On November 5, a MassMutual brokerage office in Georgia sent an e-mail to producers. The subject is "MassMutual Announces 2014 Dividend." The title, in large boldface type, is "7.10% Dividend Announced." Here is the full text, except for contact information:
MassMutual has officially announced our 2014 dividend. We will payout [sic] a record $1.49 Billion. The dividend interest rate is 7.10%. Please see attachment for official news release.
The full press release, including its three footnotes, was attached to the e-mail. A recipient of the e-mail shared it with me.

Another Brokerage E-mail
On November 12, a MassMutual brokerage office in Indiana sent an e-mail to producers. The subject is "2014 Dividend Announcement," and there is no title. The third paragraph of the five-paragraph text includes this sentence: "Additionally, a 7.10% dividend interest rate1 represents a 10 basis point increase for all participating permanent life and annuity blocks of business (from 7.00% to 7.10%)." [The boldface type is in the original.] Footnote 1 is shown at the bottom of the e-mail in exactly the form shown in the company's press release. A recipient of the e-mail shared it with me.

A Newspaper Article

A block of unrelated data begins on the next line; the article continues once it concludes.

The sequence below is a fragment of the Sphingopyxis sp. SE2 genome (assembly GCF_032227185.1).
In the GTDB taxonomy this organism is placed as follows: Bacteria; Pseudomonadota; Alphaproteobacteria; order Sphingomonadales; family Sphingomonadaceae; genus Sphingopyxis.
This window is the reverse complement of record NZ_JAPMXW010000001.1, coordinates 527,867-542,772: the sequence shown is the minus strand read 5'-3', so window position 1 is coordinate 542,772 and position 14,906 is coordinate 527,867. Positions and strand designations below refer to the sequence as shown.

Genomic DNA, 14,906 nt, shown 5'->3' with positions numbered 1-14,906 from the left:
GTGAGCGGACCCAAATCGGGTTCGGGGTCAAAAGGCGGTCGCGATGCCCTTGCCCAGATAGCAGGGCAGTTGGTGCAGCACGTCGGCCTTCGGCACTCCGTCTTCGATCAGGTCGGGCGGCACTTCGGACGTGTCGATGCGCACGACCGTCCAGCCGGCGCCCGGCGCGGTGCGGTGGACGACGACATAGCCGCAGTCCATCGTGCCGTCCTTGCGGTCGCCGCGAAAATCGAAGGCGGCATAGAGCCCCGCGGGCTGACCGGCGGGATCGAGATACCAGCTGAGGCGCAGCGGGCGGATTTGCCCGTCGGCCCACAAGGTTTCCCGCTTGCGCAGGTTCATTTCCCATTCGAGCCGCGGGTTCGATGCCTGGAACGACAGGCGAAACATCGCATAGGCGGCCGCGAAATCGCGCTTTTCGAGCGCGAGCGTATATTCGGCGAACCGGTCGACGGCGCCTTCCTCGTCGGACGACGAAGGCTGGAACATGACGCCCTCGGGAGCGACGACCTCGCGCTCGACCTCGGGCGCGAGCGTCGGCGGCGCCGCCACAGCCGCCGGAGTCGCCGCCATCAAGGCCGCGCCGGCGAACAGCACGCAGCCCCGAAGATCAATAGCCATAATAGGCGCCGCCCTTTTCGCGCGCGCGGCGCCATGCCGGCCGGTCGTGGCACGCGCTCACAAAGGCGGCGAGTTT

On November 4, an article appeared in The Republican, a newspaper in MassMutual's home city of Springfield, based on the press release. The title is "MassMutual announces record dividend estimated at $1.49 billion." Here are the first two sentences of the text:
MassMutual Financial Group has approved the insurer's largest dividend payout in history for 2014. The record payout to eligible policy holders is estimated at $1.49 billion. The dividends to be paid in 2014 reflect a dividend interest rate of 7.1 percent for eligible policy holders, an increase over last year's rate of 7 percent flat.
The article does not mention anything that appears in footnote 1 of the press release. Thus it does not warn the reader against drawing the inference that 7.1 percent is a policy rate of return or that the figure may be used for comparison purposes.

My Inquiry and MassMutual's Statement
I contacted a MassMutual spokesman, explained my concerns, said I was planning to post an article, and requested a statement from the company to include in the article. In response, the company said: